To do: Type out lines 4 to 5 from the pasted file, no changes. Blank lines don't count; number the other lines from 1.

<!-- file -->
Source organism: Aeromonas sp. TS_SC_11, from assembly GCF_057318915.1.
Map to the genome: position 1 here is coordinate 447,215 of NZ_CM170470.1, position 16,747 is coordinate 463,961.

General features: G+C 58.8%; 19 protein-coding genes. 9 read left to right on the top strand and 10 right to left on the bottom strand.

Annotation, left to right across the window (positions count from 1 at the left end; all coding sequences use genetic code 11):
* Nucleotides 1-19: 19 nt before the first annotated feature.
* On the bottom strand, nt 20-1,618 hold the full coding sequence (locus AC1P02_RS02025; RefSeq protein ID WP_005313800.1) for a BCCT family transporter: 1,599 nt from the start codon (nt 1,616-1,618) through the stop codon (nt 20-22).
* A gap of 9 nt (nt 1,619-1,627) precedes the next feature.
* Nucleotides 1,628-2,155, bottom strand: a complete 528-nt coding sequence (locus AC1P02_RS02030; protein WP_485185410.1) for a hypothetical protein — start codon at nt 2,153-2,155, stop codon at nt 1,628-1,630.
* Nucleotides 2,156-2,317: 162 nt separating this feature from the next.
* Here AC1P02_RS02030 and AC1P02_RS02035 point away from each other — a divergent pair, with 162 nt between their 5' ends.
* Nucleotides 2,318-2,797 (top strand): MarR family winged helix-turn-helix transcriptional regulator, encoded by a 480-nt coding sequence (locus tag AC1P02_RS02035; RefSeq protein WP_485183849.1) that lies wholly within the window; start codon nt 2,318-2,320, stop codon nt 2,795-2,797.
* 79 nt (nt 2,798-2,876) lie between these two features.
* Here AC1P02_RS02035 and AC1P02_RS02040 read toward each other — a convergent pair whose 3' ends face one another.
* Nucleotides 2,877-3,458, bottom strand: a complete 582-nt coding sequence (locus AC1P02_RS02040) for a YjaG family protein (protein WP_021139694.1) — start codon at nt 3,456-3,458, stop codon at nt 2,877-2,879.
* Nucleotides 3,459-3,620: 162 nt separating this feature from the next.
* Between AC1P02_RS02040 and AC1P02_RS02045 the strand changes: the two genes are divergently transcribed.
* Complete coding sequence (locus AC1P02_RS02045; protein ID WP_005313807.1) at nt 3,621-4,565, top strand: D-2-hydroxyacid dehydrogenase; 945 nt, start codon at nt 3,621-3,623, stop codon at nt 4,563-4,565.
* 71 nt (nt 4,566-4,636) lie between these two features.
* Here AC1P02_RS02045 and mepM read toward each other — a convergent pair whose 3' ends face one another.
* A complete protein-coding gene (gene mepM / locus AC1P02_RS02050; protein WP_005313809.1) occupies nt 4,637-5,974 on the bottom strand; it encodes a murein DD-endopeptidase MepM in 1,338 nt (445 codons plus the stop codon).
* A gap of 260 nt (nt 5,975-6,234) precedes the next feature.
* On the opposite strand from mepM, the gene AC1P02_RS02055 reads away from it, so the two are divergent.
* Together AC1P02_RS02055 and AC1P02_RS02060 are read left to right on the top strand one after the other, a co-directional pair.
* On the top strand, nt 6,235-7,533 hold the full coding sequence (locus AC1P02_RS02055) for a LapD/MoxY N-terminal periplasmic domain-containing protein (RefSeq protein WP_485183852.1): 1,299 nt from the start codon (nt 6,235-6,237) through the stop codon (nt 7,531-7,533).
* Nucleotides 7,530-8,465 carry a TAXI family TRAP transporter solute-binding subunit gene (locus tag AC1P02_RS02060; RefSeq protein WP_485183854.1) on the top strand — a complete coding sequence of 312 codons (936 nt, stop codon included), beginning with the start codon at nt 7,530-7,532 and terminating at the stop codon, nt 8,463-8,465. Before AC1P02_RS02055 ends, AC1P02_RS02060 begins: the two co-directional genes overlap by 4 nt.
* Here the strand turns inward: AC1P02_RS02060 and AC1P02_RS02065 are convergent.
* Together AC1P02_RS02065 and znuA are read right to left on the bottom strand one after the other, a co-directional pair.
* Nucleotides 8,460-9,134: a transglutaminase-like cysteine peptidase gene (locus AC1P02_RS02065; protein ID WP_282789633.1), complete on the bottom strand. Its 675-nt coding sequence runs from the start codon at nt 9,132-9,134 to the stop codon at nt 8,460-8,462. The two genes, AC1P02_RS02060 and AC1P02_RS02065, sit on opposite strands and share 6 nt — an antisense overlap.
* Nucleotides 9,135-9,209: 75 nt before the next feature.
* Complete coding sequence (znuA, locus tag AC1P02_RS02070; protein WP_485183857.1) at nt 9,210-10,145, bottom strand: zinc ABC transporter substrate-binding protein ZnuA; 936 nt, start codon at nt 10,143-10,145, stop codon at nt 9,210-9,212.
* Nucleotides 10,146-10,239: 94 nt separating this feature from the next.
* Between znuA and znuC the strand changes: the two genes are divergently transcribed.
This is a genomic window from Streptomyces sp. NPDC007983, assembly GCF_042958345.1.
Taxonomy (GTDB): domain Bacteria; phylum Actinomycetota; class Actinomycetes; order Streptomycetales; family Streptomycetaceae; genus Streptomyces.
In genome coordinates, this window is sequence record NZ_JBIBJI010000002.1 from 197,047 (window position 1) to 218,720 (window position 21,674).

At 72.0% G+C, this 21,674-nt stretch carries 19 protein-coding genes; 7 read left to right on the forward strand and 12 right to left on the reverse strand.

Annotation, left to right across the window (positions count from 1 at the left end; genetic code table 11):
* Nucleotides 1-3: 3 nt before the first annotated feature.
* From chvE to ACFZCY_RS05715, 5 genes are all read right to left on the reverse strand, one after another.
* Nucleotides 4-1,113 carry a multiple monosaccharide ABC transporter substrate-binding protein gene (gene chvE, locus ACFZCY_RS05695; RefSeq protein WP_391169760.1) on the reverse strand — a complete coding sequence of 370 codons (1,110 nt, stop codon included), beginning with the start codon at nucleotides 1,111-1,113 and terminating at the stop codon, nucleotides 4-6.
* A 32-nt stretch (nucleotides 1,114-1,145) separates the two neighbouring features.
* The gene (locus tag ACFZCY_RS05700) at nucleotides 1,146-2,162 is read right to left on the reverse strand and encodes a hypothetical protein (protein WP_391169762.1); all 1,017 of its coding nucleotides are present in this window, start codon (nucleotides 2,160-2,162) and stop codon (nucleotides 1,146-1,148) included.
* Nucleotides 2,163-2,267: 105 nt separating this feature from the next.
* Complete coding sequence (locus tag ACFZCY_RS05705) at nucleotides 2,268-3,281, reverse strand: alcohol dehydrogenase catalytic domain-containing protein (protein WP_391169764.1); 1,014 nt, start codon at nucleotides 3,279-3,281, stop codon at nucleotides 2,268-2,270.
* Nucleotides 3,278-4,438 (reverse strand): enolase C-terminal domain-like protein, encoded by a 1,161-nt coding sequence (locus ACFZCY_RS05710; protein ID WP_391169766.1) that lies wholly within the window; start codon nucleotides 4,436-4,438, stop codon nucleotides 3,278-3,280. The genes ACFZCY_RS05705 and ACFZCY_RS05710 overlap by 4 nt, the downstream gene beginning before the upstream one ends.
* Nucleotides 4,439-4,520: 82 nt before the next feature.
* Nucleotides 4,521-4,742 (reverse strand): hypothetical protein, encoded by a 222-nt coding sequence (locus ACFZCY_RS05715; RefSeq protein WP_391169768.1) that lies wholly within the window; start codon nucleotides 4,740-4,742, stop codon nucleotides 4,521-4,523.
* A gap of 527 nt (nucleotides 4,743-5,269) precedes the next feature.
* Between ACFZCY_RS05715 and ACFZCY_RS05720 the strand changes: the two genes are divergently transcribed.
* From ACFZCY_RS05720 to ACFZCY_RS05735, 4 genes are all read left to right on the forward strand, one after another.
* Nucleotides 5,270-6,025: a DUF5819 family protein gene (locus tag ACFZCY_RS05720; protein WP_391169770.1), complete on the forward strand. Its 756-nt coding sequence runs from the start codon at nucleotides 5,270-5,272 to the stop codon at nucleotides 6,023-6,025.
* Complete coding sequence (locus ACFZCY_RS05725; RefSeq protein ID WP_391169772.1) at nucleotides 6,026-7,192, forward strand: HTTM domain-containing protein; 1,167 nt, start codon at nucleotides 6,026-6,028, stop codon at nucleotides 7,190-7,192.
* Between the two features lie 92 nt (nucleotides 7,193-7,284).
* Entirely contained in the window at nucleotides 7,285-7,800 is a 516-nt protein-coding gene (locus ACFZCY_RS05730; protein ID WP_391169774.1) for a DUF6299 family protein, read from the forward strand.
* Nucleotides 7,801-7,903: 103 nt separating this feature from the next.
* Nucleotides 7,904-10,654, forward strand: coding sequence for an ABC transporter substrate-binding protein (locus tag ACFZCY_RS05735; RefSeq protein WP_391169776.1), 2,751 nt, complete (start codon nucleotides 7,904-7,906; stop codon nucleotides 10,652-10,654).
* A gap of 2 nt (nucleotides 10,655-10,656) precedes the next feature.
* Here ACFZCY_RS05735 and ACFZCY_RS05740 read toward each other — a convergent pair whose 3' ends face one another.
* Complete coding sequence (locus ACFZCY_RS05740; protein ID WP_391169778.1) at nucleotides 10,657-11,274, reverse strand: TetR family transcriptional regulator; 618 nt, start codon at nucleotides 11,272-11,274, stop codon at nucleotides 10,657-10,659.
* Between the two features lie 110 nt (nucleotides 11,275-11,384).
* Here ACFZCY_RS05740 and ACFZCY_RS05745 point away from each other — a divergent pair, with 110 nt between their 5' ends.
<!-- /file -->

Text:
Annotation, left to right across the window (positions count from 1 at the left end; all coding sequences use genetic code 11):
* Nucleotides 1-19: 19 nt before the first annotated feature.